Peer review is a core method of quality control in the sciences, but several large-scale surveys and scandals have highlighted that it does not always function optimally. For instance, substandard peer review in some Open Access journals (as shown by John Bohannon submitting fake papers), reviewing stings in which researchers reviewed their own submissions, potential nepotism or bias in peer review, peer review’s role in maintaining publication bias, and cases of scientific misconduct that were not uncovered by peer reviewers have sparked debate on how to improve the quality of peer review. Here I discuss ways in which transparency of the peer review system could help improve accountability and quality in peer review. I present recent work we have done to rate the transparency of the peer review system at academic journals and discuss ways to strengthen the peer review system, including post-publication review, methods to improve accountability, and the use of automated tools to detect errors in the reporting of statistical results that appear to be particularly common in my own field of psychology.

Jelte M. Wicherts (1976) is associate professor of methodology and statistics at the Tilburg School of Social and Behavioral Sciences at Tilburg University. He obtained his PhD (2007, cum laude) in psychological methods from the University of Amsterdam with a dissertation on group differences in intelligence and currently leads a research group in meta-research at Tilburg University. His research focuses on psychometrics, questionable research practices, transparency, research misconduct, errors with statistics, publication bias, peer review, and meta-analysis. He published over 75 peer-reviewed articles and obtained various awards and grants, including Veni and Vidi grants from the Netherlands Organisation for Scientific Research (NWO). He is an affiliate member of the Meta-Research Innovation Center at Stanford.

emptyProf. dr. Jacintha Ellers, ‘The Open Access publication process: a need for scientific integrity

Open Access publishing (OAP) has transformed the scientific landscape. The benefits of OAP are clear in that it makes research transparent and available, and several national governments have now made OAP mandatory for all publicly funded research. However, OAP causes two primary areas of concern that stem from a lack of policy on financing and the increase in number of publications. First, without the necessary legislation, OAP drives a redistribution of valuable research money to support OA papers in ‘mega-journals’ with more permissive acceptance criteria. We present evidence, using the pioneering publisher, Public Library of Science, that this process draw disproportionally on developing countries to generate financial support for more prestigious OA journals. Second, the surge in number of publications caused by OAP results in a dilution of scientific knowledge, making it more difficult for policy makers to synthesize information and increasing the risk that ‘light’ peer-reviewed literature is used to justify any of their agendas. We need to develop stringent, scientific and fair criteria for OAP if society is to benefit from this new approach to scholarly publishing. Importantly, these criteria should also touch on global implications of the business models, as publication fees should reflect the real cost of publishing and be transparent for authors. These are necessary steps to develop policies for sound Open Access Publishing without sacrificing scientific quality.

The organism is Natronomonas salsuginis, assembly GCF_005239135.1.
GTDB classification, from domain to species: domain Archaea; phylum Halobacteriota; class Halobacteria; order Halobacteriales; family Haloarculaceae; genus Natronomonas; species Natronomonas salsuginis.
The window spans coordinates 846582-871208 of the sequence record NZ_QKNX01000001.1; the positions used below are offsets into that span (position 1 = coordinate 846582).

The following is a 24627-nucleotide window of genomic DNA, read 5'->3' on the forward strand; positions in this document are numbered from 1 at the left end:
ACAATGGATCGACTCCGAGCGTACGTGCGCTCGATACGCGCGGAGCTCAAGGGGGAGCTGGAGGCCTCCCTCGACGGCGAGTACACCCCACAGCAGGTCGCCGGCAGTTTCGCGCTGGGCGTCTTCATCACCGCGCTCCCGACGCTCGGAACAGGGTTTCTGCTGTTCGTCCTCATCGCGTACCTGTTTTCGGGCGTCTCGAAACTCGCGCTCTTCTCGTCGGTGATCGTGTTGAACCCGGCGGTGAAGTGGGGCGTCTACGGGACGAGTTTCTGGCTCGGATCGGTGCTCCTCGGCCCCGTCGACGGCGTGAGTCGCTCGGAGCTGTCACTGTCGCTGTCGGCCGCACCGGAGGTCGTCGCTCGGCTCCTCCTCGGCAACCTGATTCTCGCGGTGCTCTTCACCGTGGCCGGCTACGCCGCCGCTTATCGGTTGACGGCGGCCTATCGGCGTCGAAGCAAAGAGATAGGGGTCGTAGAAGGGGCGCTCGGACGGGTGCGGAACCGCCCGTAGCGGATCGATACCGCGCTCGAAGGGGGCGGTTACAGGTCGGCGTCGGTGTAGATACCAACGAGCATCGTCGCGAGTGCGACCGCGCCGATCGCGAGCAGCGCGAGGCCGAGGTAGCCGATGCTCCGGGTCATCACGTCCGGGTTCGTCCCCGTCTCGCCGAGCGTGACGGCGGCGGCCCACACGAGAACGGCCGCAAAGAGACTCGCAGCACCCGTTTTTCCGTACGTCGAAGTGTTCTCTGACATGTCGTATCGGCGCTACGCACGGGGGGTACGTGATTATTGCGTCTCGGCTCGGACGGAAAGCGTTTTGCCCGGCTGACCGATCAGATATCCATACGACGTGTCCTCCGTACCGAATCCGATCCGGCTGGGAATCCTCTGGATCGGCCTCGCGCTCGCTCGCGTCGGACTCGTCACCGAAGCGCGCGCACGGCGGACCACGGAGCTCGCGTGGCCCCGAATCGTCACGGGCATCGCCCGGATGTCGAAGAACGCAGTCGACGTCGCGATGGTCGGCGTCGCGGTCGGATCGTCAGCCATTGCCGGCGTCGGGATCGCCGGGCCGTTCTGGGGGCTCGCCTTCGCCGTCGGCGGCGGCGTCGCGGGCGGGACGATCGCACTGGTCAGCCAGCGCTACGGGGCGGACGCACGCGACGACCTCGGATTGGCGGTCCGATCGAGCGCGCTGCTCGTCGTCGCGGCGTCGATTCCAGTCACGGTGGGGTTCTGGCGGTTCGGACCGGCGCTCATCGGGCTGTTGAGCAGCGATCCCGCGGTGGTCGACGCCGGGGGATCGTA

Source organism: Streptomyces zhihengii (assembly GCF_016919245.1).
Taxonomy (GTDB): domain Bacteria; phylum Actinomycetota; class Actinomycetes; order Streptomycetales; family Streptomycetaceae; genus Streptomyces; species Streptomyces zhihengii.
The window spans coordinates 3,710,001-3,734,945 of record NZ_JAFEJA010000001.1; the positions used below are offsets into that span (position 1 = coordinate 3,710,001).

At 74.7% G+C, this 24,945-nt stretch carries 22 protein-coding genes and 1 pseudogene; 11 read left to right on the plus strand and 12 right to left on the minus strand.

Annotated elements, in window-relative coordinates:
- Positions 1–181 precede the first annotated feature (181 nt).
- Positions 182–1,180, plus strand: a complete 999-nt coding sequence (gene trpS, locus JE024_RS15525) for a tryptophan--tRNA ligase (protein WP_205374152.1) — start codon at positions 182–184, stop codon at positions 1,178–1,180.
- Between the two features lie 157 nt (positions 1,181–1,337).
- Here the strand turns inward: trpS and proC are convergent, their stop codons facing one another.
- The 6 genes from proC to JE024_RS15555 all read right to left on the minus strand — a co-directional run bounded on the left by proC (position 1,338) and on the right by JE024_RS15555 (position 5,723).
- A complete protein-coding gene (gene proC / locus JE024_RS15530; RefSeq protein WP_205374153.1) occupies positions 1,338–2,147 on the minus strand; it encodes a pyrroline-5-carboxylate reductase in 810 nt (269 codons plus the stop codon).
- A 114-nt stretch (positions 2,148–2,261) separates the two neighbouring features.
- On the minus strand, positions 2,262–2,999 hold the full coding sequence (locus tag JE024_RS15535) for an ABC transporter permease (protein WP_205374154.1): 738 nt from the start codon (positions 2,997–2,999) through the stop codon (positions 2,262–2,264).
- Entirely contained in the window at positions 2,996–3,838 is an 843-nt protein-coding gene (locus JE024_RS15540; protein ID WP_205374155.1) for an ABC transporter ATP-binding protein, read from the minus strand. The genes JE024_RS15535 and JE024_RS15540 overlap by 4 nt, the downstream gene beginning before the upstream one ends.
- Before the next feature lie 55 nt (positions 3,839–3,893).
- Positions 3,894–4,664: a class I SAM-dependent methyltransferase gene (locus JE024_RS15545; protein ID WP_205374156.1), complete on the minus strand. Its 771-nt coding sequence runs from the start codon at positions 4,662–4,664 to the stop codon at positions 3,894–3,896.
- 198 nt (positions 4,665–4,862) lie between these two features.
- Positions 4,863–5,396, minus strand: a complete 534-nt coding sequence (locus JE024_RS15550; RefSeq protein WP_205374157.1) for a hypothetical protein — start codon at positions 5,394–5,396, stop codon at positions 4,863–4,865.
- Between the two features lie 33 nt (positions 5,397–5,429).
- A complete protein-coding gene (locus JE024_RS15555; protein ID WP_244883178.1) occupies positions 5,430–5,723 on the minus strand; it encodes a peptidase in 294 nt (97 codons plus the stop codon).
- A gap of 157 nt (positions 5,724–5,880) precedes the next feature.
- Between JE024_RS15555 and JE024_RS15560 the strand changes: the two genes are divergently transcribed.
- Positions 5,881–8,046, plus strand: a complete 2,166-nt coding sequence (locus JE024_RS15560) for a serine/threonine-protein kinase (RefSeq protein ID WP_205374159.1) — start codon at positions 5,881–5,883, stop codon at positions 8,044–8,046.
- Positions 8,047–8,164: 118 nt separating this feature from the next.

Jacintha Ellers is a Professor of Evolutionary Ecology in the Department of Ecological Sciences at the Vrije Universiteit Amsterdam. Her research interest addresses the interplay between genes and environment in a variety of study systems. Currently, she increasingly applies molecular and genetic tools to understand the evolutionary trajectories leading towards trait loss and its importance in ecological interactions, for which she received a prestigious VICI fellowship. She is an editor of Journal of Insect Physiology and serves in the board of the European Society of Evolutionary Biology. She is an active participant in the debate on Open Access Publishing and has written several commentaries on this topic for major newspapers.